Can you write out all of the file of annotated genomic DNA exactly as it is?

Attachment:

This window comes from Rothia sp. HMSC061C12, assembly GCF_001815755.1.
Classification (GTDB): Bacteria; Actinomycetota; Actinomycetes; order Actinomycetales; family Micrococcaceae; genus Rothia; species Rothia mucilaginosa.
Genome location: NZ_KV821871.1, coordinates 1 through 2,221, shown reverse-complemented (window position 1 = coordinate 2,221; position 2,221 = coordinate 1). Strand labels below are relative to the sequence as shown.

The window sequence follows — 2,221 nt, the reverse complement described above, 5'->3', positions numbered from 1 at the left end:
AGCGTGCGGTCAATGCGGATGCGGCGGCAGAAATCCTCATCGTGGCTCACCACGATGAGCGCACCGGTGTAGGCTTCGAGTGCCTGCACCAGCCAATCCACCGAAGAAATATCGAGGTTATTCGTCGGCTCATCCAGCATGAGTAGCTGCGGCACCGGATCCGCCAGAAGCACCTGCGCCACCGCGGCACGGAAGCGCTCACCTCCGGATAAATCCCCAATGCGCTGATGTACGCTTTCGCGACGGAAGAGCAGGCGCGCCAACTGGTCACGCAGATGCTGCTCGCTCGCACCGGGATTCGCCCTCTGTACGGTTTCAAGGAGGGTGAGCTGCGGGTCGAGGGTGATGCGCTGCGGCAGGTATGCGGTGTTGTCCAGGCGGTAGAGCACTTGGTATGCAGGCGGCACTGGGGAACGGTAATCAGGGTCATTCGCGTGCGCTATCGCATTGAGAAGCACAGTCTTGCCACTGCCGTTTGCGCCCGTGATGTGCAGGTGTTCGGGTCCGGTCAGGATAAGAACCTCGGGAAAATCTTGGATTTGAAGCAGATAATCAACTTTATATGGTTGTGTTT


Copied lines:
This window comes from Rothia sp. HMSC061C12, assembly GCF_001815755.1.
Classification (GTDB): Bacteria; Actinomycetota; Actinomycetes; order Actinomycetales; family Micrococcaceae; genus Rothia; species Rothia mucilaginosa.
Genome location: NZ_KV821871.1, coordinates 1 through 2,221, shown reverse-complemented (window position 1 = coordinate 2,221; position 2,221 = coordinate 1). Strand labels below are relative to the sequence as shown.

The window sequence follows — 2,221 nt, the reverse complement described above, 5'->3', positions numbered from 1 at the left end:
AGCGTGCGGTCAATGCGGATGCGGCGGCAGAAATCCTCATCGTGGCTCACCACGATGAGCGCACCGGTGTAGGCTTCGAGTGCCTGCACCAGCCAATCCACCGAAGAAATATCGAGGTTATTCGTCGGCTCATCCAGCATGAGTAGCTGCGGCACCGGATCCGCCAGAAGCACCTGCGCCACCGCGGCACGGAAGCGCTCACCTCCGGATAAATCCCCAATGCGCTGATGTACGCTTTCGCGACGGAAGAGCAGGCGCGCCAACTGGTCACGCAGATGCTGCTCGCTCGCACCGGGATTCGCCCTCTGTACGGTTTCAAGGAGGGTGAGCTGCGGGTCGAGGGTGATGCGCTGCGGCAGGTATGCGGTGTTGTCCAGGCGGTAGAGCACTTGGTATGCAGGCGGCACTGGGGAACGGTAATCAGGGTCATTCGCGTGCGCTATCGCATTGAGAAGCACAGTCTTGCCACTGCCGTTTGCGCCCGTGATGTGCAGGTGTTCGGGTCCGGTCAGGATAAGAACCTCGGGAAAATCTTGGATTTGAAGCAGATAATCAACTTTATATGGTTGTGTTT